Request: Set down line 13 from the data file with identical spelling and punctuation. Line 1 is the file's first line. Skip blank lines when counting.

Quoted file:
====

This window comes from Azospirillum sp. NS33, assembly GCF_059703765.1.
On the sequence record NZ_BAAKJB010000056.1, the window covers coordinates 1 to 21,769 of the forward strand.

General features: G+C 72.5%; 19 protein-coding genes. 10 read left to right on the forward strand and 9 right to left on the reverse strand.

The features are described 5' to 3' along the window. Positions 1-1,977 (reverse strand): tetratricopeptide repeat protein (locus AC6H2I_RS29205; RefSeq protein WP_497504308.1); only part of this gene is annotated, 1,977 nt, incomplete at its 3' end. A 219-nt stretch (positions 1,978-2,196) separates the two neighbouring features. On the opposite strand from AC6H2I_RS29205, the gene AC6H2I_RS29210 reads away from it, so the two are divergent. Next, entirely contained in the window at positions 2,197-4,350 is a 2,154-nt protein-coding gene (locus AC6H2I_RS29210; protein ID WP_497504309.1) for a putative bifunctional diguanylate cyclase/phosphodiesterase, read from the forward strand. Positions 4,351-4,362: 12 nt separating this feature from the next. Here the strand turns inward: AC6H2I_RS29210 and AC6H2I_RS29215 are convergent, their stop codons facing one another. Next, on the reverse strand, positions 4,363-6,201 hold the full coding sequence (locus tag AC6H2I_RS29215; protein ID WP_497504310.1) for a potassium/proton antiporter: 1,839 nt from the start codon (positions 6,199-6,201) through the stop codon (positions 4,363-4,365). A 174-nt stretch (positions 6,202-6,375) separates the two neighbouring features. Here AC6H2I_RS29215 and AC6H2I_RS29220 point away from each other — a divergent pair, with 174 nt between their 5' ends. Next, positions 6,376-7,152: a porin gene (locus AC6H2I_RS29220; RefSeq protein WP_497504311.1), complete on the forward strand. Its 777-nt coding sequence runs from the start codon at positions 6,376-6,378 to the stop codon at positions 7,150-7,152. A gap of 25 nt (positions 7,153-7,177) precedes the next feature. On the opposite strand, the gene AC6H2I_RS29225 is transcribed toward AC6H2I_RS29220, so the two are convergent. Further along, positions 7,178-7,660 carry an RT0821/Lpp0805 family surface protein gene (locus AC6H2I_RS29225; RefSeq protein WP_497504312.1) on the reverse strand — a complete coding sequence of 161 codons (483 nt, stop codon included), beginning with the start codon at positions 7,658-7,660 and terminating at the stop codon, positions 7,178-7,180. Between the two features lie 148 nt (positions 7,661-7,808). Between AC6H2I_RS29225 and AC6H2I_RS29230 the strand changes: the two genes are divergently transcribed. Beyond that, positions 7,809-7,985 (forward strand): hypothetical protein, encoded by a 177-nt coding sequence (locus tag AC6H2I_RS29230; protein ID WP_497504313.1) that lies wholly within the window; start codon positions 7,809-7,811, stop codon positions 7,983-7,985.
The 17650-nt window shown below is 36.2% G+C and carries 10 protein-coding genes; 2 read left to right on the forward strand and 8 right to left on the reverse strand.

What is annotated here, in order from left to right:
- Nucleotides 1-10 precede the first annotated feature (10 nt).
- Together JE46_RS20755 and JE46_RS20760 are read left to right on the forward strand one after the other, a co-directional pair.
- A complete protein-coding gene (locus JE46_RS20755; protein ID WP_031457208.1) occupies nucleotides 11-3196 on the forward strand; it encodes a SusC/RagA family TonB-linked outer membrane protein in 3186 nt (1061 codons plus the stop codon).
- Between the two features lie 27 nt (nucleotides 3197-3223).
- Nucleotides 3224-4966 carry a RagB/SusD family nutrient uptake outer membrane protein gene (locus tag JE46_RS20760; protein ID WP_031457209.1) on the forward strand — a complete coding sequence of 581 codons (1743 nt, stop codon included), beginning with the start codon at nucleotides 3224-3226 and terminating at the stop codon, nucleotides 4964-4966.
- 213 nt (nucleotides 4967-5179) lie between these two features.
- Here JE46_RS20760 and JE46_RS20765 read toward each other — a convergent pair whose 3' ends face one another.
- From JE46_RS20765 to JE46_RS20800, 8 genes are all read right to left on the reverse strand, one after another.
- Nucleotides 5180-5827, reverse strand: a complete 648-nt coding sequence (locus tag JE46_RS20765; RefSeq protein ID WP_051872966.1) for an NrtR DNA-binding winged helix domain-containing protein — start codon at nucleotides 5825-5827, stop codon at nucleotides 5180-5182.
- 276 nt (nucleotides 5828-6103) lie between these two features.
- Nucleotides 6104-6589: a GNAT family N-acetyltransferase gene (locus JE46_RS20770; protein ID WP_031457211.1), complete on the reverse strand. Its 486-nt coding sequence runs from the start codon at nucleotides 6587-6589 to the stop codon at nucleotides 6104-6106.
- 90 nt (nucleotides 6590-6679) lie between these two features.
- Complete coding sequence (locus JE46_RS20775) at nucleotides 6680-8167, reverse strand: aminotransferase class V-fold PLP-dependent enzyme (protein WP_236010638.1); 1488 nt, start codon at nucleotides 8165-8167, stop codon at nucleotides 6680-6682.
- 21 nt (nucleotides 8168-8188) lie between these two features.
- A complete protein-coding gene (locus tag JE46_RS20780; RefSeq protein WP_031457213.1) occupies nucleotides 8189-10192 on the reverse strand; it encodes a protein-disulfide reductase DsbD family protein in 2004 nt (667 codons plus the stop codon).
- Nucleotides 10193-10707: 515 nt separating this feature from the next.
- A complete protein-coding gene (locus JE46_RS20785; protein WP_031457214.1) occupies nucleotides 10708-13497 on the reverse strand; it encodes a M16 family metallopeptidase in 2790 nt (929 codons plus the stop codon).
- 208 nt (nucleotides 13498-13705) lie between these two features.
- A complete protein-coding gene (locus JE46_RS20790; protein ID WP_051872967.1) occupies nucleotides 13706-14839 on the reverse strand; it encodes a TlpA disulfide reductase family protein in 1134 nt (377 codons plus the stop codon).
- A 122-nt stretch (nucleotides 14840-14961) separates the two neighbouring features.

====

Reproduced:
- Here JE46_RS20760 and JE46_RS20765 read toward each other — a convergent pair whose 3' ends face one another.